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Becoming Greener: The Corporate Sustainability Summit

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Last Thursday, we were proud to host Becoming Greener: The Corporate Sustainability Summit as part of the 2021 Leeds Digital Festival. Individual behaviour changes will only get us so far on the road to a more sustainable planet. What we really need is for companies and organisations to get fully behind the green movement to ensure their practices have as little negative environmental impact as possible.

For this event, we were delighted to host a treble-threat of guest speakers before our very own CEO, Jordan Appleson, took to the floor. It’s safe to say our audience were treated to some enthusiastic talks, eye-opening statistics, and incredibly thought-provoking ideas from the expert panel. If you missed the event, find out what they had to say below!

Roads to a Sustainable Future

Passionate environmentalist Toby McCartney kicked off the Summit. The CEO of MacRebur started by informing us that he’d written his speech on a flight back from Barcelona the previous day. A flight back from Barcelona because MacRebur had been working on the city’s Formula 1 track. Safe to say that he had our attention from the get-go!

MacRebur process waste plastics and add them to asphalt for road construction and surfacing. Toby’s idea was born when his then six-year-old daughter stated to him that there would soon be more plastics in our oceans than fish. The fact triggered Toby, so he set to work, trying to change it.

A loose chemistry background meant that Toby could see that both bitumen (required in asphalt mix) and plastics come from oil, and so must be chemically similar. Thus, the idea was born to generate a copycat bitumen using redundant plastics. 855 attempted tests later, and Toby had a successful product.

His talk was incredibly thought-challenging; Toby was keen to inform us that plastics aren’t necessarily the issue, it’s what we’re doing with them that creates problems. And it’s also what the politicians aren’t doing… Yet. Speaking at the COP26, Toby is looking for what he called the “slam dunk”, policy change. He aims to reach out to the audience (that will include Prime Minister Boris Johnson) to try to inspire this. MacRebur’s road surfaces have been implemented in 33 countries around the world; quite frankly, why aren’t they being implemented in the UK?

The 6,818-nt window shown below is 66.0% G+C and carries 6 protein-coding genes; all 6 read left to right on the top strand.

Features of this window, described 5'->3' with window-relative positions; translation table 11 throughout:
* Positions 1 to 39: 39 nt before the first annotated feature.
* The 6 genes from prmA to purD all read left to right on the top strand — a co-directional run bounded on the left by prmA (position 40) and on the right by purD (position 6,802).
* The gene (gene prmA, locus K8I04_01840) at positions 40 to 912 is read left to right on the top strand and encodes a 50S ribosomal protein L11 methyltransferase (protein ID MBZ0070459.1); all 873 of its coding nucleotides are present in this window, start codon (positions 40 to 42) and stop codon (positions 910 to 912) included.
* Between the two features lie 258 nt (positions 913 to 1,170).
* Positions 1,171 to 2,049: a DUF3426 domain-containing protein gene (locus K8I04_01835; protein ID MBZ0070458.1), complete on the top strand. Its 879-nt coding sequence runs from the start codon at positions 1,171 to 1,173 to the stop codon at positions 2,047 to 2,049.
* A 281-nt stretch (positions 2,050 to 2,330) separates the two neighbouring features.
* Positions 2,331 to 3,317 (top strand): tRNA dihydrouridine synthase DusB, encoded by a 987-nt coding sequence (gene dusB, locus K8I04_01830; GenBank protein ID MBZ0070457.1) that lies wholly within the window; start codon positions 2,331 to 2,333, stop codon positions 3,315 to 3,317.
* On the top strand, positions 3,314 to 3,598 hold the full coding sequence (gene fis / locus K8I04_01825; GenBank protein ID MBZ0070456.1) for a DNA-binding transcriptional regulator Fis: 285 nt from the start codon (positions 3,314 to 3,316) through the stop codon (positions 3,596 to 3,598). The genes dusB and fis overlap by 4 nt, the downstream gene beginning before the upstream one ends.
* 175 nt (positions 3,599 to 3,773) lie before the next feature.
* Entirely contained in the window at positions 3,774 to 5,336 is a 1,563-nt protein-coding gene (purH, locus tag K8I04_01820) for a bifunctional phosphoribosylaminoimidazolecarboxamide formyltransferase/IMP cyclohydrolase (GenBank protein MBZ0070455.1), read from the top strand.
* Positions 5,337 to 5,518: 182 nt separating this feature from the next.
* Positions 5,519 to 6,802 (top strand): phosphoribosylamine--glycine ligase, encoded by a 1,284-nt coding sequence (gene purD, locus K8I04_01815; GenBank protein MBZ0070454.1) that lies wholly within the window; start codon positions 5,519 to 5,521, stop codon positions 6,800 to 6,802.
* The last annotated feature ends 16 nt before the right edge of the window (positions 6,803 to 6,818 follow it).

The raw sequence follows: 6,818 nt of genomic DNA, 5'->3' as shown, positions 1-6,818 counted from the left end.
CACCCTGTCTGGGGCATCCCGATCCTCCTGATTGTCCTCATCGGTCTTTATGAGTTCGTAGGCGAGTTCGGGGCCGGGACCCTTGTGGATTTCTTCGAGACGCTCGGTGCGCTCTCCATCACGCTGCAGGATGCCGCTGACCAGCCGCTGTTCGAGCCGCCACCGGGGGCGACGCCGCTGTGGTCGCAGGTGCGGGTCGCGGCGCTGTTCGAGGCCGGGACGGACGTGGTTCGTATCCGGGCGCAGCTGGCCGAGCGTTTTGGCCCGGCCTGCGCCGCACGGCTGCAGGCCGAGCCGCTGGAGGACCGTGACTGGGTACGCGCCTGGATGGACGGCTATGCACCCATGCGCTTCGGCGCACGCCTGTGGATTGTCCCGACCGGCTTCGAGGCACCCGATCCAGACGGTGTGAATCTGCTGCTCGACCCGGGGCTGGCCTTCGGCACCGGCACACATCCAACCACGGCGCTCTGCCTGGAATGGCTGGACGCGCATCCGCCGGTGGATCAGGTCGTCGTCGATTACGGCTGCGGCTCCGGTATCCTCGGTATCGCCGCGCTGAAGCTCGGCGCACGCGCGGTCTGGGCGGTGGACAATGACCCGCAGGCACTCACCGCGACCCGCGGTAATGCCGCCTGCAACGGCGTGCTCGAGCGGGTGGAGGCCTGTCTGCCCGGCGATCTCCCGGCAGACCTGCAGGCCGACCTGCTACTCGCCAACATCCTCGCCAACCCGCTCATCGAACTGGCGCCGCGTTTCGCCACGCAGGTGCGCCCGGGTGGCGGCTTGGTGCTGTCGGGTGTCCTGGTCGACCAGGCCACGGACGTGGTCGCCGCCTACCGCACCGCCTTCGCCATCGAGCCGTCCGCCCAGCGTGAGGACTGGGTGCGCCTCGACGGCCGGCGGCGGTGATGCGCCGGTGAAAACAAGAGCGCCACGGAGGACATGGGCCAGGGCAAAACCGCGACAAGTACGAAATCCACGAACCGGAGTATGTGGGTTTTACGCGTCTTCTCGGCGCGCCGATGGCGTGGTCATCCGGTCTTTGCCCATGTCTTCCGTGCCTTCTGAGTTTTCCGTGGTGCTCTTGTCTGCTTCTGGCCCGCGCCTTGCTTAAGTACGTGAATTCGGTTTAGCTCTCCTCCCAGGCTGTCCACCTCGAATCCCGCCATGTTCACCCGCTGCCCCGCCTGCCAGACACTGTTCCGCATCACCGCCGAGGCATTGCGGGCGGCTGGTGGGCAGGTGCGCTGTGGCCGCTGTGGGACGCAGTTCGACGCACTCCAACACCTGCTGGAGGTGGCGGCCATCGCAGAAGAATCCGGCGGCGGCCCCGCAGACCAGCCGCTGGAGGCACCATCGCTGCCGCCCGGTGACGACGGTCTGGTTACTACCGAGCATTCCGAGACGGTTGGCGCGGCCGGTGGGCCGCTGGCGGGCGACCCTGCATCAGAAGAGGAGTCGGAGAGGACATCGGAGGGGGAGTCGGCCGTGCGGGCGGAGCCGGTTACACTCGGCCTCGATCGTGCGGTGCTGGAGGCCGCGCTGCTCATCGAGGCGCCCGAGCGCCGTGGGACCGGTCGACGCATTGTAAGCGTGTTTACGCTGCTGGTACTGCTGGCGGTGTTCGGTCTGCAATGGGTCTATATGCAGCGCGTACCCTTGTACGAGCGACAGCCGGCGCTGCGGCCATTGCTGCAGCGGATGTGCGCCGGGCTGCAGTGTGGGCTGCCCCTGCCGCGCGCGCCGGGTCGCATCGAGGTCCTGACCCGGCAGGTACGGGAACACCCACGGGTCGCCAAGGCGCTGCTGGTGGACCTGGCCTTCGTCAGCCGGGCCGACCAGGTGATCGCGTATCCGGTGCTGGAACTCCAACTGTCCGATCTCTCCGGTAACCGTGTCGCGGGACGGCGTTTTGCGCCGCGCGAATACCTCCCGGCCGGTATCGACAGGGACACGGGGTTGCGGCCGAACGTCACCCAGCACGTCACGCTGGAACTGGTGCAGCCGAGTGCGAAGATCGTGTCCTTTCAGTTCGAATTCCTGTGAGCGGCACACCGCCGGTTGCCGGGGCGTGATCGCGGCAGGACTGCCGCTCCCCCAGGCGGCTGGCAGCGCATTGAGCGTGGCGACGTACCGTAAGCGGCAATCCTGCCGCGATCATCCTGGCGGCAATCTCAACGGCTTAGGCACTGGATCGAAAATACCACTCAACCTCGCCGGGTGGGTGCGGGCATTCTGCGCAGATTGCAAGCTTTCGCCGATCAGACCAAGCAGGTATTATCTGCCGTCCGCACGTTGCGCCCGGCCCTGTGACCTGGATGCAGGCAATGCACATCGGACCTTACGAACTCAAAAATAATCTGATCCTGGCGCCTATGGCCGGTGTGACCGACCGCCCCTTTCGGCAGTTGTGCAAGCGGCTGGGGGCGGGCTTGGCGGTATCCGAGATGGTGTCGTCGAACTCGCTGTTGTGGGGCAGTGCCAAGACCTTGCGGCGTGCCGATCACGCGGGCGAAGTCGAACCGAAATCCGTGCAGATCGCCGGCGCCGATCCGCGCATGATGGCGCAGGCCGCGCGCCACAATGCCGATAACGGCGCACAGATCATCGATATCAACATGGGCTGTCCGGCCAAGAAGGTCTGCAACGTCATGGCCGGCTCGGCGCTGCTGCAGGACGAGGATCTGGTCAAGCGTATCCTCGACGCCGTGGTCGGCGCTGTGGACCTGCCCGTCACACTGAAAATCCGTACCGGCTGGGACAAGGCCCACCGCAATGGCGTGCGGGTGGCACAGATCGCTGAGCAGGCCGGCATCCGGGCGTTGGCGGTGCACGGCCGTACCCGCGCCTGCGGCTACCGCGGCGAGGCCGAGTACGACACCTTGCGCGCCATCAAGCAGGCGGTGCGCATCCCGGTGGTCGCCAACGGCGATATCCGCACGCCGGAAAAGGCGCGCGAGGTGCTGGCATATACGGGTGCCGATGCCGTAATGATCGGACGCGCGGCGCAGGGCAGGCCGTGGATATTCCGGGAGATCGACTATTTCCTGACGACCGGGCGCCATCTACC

We’re really looking forward to hearing about how Toby gets on at COP26. The wheels are in motion, and they’re turning in a green direction.

Helping the Planet, one 3D Printer at a Time

Next, we heard from Revannth N Murugesan, CEO of Antonym, who specialises in 3D printing. Revannth brought an interesting perspective around the manufacturing sector. Whilst manufacturers themselves are now often focussed on creating items and materials that are more sustainable long-term, or better impact the climate in terms of energy output (for instance, an electric car), the actual process behind making such products remains rather environmentally harsh.

“There’s more to a product than meets the eye,” said Revannth, which is why he’s pushing for a switch from subtractive to additive manufacturing. Simply put, rather than having one large lump of raw material that requires cycles of condensing down to a final product, why not start with something small and only add the necessary components?

In Revannth’s words, that’s where “the manufacturing of tomorrow” comes in: 3D printing. On-demand, we can send a PDF to a colleague in an office halfway around the world to print out. So… Is there scope to do this with a final product, or its parts? Our mouths were hanging open at the sound of this, too!

When you sit down to think about it, it makes a whole lot of sense. Revannth went on to detail wider benefits of such a system, including the lack of any waste products, as well as the ability to have a virtual inventory. That helps ensure supply always keeps up with demand.